Lessons from the Donald for design and branding businesses
The other day we were talking to the design manager for global brands at one of the very big fmcg businesses — someone with deep insights into design and branding agencies.
To give you an idea of the scope of his view of the sector, apart from the range of agencies he actually commissions currently, he also gets over twenty new business calls and at least thirty emails from their competitors — every day.
One thing that strikes him again and again is that they have no strategy for their own brands; no distinctive way of “thinking about their businesses” that leads to any realistic point of difference in their propositions.
Now here is interesting data published by The Drum about Donald Trump’s campaign to become Republican nominee for That Job. Trump has spent a tiny $10m dollars on advertising. He’s only eighth in the spending league for the main twelve candidates in the whole Presidential race. Top is Jeb Bush on $82m followed by Rubio on $55m — both of them now yesterday’s news. Hilary Clinton is fourth in the list on a $28m spend.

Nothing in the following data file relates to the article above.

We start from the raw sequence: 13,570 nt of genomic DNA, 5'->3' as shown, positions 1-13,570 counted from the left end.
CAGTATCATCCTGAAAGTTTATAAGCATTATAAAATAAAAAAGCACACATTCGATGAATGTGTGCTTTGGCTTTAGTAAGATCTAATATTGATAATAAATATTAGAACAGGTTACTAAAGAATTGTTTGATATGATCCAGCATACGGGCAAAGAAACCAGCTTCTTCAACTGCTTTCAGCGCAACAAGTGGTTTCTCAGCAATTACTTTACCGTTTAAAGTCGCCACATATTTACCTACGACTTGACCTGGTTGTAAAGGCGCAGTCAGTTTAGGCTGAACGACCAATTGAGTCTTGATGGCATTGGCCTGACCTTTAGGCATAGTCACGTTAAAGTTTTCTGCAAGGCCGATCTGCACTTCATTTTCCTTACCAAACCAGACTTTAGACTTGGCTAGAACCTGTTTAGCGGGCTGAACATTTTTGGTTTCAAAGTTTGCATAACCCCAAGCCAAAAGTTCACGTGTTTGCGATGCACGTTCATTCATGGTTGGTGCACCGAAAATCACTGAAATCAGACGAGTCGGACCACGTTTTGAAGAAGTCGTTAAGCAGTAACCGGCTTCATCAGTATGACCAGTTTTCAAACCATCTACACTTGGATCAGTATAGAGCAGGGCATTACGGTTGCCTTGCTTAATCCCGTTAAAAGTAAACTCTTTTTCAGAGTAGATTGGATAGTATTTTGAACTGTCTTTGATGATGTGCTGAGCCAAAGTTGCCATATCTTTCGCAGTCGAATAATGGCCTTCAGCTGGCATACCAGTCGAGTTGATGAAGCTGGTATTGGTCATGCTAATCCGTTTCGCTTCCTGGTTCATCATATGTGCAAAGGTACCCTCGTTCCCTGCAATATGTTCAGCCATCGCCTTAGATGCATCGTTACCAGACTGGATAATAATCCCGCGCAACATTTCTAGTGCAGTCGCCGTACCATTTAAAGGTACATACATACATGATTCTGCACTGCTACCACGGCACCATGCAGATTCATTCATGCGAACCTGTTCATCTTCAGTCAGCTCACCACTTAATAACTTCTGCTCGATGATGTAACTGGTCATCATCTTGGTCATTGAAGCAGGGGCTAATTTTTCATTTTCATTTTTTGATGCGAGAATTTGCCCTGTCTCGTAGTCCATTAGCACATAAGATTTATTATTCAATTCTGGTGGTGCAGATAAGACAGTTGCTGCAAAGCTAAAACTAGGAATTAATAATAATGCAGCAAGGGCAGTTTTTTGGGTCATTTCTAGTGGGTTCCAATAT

But here’s the thing. Trump has received unpaid-for media coverage worth nearly $2 billion.
Clinton, next best value, is on a mere $746m unpaid-for. Bush got $214m for his $82m investment; Rubio, $204m.
Love him or loathe him, Donald J Trump has a mighty strategy, and a clear and distinctive proposition, even if it does have more to do with being anti-establishment than with policy-making.
Trump has a highly-visible difference — one which has already rung bells to the tune of 39% of the Republican vote in only 8 states (at time of press).
Like the race for the White House or No.10, competition in the design and branding market is fierce and crowded. Many good-quality providers, very few clients. And you don’t get a four to five year break between pitches.
As any design manager will tell you, you really have to give them something distinctive to vote for. A good portfolio on its own isn’t enough.